Regaining My Teaching Legs

As you probably know, my studio of over six years, Bliss Flow Yoga, closed unexpectedly on July 4th, 2019.  The only notice we received was a single email from the owner letting the whole Bliss Flow community know that their yoga home was gone.  I’m still dealing with feelings of betrayal and sadness that remain, but more than that I was left with a massive amount of doubt.  Nothing throws uncertainty into your mind about your abilities than being laid off. Thankfully, I was able to secure a teaching spot at another studio. Not everyone I know was so lucky.  I have never had a lot of self-confidence. Growing up, I always felt like I was less than the other people around me.  This led to feelings of depression and sadness. Not surprisingly, that is where my yoga journey began.

calm daylight evening grass
an un-examined life is not worth living

I believe all good teachers go through a period of doubt about their abilities. I would absolutely hate to be so confident in my teaching ability that I lost the butterflies in my tummy when I step in front of a class.  Yes… I still get them … Every Time.  What I wasn’t prepared for is the doubt that would continue to plague me for another month – even after being hired on in another space.
When I was hired at EarthView Yoga, it was explained to me that I taught in a different style than most of the teachers that taught there.  That was part of the draw of my classes – they were different.  Even with this in the back of my mind I still felt the need to conform, to fit in with my new community.  The space itself was very similar, but it still seemed much different from my old studio.  First, they had a LOT more electronics than I was accustomed. The blinds could be lowered for savasana, the lighting could be bright or super mellow, your playlist could be connected via bluetooth, and most of the teachers used a mic (something I had never attempted).  Second, it was much bigger space – brighter – quieter.  Not bad, but different enough I was intimidated.
I tried lowering the blinds for Savasana like the other teachers. I tried different music that wasn’t so loud or out of the norm. I tried everything I could think of to make my classes just exactly like they were at Bliss while conforming to my new community.  It took me several classes and one student literally walking out of my class, for me to re-evaluate my methods. I won’t lie, I cried a lot that day. Partly because it was near the anniversary of my dad’s death, but also because I doubted my ability to be a good teacher. What if I lost my mojo when I lost my teaching space?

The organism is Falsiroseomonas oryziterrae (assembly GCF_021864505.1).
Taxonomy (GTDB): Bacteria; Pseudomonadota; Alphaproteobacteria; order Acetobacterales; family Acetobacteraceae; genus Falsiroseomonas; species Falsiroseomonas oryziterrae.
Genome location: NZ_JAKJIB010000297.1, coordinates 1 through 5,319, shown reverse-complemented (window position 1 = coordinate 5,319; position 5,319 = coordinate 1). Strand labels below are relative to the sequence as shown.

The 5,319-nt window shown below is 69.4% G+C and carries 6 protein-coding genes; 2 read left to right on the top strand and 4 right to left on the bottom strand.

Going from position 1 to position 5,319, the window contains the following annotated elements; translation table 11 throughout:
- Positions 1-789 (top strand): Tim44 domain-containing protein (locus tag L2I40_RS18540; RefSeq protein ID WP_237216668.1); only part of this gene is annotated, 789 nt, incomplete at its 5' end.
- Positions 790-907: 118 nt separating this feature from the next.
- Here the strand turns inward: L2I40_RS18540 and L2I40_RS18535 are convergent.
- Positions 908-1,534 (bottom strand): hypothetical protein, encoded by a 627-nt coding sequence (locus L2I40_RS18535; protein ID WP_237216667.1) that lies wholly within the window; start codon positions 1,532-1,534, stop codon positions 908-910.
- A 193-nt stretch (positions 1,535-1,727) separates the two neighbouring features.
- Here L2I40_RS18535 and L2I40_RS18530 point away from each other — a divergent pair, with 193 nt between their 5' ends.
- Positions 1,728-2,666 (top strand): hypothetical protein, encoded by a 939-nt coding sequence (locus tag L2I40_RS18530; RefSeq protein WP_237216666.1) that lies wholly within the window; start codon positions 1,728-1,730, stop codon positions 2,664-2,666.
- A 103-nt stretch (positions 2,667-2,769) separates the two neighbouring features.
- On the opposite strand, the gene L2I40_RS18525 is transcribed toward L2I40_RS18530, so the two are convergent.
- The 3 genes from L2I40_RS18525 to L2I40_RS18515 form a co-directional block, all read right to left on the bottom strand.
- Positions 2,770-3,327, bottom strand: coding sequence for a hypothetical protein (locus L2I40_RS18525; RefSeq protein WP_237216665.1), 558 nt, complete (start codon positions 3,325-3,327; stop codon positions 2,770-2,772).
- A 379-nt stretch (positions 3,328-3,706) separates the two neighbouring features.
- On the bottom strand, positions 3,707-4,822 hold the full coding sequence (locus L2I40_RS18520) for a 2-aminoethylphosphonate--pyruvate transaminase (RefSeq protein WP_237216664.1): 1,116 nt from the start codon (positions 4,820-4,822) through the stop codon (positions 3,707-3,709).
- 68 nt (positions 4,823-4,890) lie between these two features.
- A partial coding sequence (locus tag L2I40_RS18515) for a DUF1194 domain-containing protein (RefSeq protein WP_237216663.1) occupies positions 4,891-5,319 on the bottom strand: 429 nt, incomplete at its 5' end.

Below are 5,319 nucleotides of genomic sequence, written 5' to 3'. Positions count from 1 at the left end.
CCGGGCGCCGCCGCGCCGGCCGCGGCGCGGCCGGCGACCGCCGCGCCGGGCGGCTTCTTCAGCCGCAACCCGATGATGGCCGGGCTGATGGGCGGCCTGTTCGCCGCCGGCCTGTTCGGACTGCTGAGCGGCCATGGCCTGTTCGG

rectangular gray photo frame
Photo by rawpixel.com on Pexels.com

I finally had an epiphany.  I didn’t need to teach to my new space or conform to anyone else’s ideal of how yoga should be taught . People didn’t show up to my classes at Bliss because I was just like everybody else. I didn’t grow my classes teaching from a script. What I really needed was to teach from my heart. I started to realize that was the one and only place I was going to find the answers for my new teaching practice.

Look at all those happy f-s flying away
Look at all those happy f-s flying away

I won’t lie and say that I am back to my former self. I won’t tell you that I’ve completely found my teaching mojo.  I can’t say that my small classes aren’t disappointing in some ways. But I have begun to see regulars showing up each class. I have people that I am actually reaching with my teaching style. That is where I will find my focus and regain my confidence.

A book that I have really connected to lately is “Be Here Now” by Ram Dass. (or as I like to refer to it… the super awkward book that won’t fit on a shelf)  One of the ideas that has kept coming back to me is the idea of chopping wood and carrying water.  The very act of service, of doing what you are supposed to be doing reminds me that I am right where I need to be on my journey.

by diane sing